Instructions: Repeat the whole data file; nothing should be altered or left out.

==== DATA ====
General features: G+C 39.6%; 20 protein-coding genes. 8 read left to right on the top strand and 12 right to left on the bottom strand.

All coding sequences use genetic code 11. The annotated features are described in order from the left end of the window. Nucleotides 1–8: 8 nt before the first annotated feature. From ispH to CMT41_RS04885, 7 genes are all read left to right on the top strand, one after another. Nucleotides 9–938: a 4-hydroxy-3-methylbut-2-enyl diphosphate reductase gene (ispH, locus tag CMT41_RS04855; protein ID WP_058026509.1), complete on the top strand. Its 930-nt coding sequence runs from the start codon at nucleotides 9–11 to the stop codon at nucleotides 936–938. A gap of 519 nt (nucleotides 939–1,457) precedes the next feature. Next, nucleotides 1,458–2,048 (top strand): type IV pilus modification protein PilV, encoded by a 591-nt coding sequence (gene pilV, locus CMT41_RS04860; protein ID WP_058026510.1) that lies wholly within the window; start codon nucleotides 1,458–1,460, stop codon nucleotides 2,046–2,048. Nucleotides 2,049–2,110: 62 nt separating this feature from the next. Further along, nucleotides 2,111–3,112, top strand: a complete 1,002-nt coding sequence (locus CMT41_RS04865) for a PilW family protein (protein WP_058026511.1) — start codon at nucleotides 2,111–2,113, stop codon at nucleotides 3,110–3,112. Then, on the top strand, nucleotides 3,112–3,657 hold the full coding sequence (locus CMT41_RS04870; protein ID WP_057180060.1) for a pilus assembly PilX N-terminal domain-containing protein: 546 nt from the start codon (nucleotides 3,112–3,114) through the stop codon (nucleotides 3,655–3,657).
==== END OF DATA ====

General features: G+C 39.6%; 20 protein-coding genes. 8 read left to right on the top strand and 12 right to left on the bottom strand.

All coding sequences use genetic code 11. The annotated features are described in order from the left end of the window. Nucleotides 1–8: 8 nt before the first annotated feature. From ispH to CMT41_RS04885, 7 genes are all read left to right on the top strand, one after another. Nucleotides 9–938: a 4-hydroxy-3-methylbut-2-enyl diphosphate reductase gene (ispH, locus tag CMT41_RS04855; protein ID WP_058026509.1), complete on the top strand. Its 930-nt coding sequence runs from the start codon at nucleotides 9–11 to the stop codon at nucleotides 936–938. A gap of 519 nt (nucleotides 939–1,457) precedes the next feature. Next, nucleotides 1,458–2,048 (top strand): type IV pilus modification protein PilV, encoded by a 591-nt coding sequence (gene pilV, locus CMT41_RS04860; protein ID WP_058026510.1) that lies wholly within the window; start codon nucleotides 1,458–1,460, stop codon nucleotides 2,046–2,048. Nucleotides 2,049–2,110: 62 nt separating this feature from the next. Further along, nucleotides 2,111–3,112, top strand: a complete 1,002-nt coding sequence (locus CMT41_RS04865) for a PilW family protein (protein WP_058026511.1) — start codon at nucleotides 2,111–2,113, stop codon at nucleotides 3,110–3,112. Then, on the top strand, nucleotides 3,112–3,657 hold the full coding sequence (locus CMT41_RS04870; protein ID WP_057180060.1) for a pilus assembly PilX N-terminal domain-containing protein: 546 nt from the start codon (nucleotides 3,112–3,114) through the stop codon (nucleotides 3,655–3,657).